For years, lit has been used to detect material by observing how that light interacts with the material. This task is performed by shining a light beam on the material, then analyzing that light after it passes through the material.
As all materials interact with light differently, an analysis of the light that passes through the material provides a kind of “fingerprint” for that material.
However, while researchers have made great strides toward miniaturizing the sensor for detecting and analyzing the light that has passed through a given material, a miniaturized and appropriately shaped light beam—or flashlight—remains a challenge.
Now, MIT scientists have built a powerful nanoscale flashlight on a chip that could potentially turn cell phones into sensors capable of detecting viruses and other minuscule objects as scientists noted, their approach ave wide applications such as creating a variety of other nano flashlights with different beam characteristics.
More importantly, scientists have come up with a device with existing fabrication technologies familiar to the microelectronics industry.
The work represents an essential advance in the use of silicon photonics for the manipulation of light waves on microchips for sensor applications.
Ph.D. candidate Robin Singh SM ’18, who is the lead author of both papers, said, “Silicon photonics has so much potential to improve and miniaturize the existing bench-scale biosensing schemes. We just need smarter design strategies to tap its full potential. This work shows one such approach.”
Dawn Tan, an associate professor at the Singapore University of Technology and Design who was not involved in the research, said, “This work is significant, and represents a new paradigm of photonic device design, enabling enhancements in the manipulation of optical beams.”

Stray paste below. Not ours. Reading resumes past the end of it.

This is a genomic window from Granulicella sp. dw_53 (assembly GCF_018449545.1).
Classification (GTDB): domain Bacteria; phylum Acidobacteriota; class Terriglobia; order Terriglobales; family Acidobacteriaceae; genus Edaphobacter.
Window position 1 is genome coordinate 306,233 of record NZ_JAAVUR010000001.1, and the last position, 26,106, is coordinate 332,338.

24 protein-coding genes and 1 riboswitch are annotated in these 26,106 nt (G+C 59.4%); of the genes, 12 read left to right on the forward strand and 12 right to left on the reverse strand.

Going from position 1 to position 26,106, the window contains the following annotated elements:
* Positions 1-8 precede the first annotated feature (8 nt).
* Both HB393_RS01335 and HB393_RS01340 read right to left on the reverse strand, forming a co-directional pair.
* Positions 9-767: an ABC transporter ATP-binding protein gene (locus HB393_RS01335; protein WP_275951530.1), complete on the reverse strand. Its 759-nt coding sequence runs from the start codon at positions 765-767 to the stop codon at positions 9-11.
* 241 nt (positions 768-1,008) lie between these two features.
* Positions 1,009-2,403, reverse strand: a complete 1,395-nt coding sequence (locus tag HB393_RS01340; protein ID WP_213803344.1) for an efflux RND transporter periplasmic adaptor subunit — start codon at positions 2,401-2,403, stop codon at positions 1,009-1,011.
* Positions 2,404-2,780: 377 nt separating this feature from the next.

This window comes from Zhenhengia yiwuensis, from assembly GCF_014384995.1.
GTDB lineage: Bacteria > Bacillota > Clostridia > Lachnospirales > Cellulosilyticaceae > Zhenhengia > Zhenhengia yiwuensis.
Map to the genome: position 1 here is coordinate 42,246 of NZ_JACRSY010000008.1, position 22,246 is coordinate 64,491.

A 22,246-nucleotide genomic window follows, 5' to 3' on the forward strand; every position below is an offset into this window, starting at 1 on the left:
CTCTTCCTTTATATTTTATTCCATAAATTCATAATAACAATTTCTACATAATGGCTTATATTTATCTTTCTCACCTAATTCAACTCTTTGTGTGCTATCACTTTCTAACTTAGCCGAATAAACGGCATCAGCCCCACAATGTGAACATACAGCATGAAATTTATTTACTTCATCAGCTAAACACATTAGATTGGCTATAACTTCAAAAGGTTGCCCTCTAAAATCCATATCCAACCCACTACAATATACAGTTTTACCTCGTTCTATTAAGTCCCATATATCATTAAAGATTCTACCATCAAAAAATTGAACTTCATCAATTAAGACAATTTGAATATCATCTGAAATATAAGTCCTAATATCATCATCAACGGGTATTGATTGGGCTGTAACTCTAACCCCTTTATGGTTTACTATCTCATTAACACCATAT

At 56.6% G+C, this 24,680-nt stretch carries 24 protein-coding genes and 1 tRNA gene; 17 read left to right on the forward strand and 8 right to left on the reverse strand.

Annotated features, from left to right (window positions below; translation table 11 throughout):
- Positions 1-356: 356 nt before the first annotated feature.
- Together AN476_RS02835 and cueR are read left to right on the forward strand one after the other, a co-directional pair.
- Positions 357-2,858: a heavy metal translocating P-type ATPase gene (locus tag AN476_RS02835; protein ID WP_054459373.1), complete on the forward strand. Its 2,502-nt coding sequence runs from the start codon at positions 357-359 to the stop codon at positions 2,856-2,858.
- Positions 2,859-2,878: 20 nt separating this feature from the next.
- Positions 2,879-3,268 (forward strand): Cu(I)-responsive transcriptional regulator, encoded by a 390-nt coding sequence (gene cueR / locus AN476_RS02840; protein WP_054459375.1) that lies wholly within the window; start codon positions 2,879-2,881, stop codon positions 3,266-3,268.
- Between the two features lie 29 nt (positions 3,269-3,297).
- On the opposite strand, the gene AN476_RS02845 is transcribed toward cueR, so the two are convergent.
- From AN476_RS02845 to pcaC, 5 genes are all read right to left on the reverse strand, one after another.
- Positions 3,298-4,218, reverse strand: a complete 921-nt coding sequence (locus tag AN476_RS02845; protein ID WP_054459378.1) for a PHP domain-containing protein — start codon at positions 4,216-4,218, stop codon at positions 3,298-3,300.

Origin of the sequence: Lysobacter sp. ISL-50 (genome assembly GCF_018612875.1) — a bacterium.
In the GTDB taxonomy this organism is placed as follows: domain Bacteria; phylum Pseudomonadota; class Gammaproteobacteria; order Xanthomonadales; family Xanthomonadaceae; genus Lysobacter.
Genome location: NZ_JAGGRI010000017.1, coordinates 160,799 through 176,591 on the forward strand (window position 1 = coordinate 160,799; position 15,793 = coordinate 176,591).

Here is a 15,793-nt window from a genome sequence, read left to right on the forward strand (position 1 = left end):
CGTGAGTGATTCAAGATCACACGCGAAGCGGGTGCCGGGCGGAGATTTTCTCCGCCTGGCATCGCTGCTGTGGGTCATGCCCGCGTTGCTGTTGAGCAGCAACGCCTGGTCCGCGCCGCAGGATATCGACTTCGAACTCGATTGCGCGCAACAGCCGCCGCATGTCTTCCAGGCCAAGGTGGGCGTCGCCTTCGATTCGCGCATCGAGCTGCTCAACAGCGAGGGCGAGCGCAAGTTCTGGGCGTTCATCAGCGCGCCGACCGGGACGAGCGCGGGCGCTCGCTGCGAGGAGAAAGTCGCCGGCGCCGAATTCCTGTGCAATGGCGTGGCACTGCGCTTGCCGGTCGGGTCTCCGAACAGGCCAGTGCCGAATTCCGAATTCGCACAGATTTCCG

Scientists used multiple computer modeling tools to create the overall design. These included conventional approaches based on the physics involved in the propagation and manipulation of light and more cutting-edge machine-learning techniques in which the computer is taught to predict potential solutions using vast amounts of data.
Brian W. Anthony, a principal research scientist in MIT’s Department of Mechanical Engineering, said, “If we show the computer many examples of nano flashlights, it can learn how to make better flashlights. Ultimately, we can then tell the computer the pattern of light that we want, and it will tell us what the design of the flashlight needs to be.
Scientists later used the design to create a specific flashlight with a collimated beam. The overall flashlight that the researchers made involved some 500 rectangular nanoscale structures of different dimensions,
The beam was five times more powerful than is possible with conventional structures.
Singh said, “It was great to see through a microscope what I had designed on a computer. Then we tested it, and it worked!”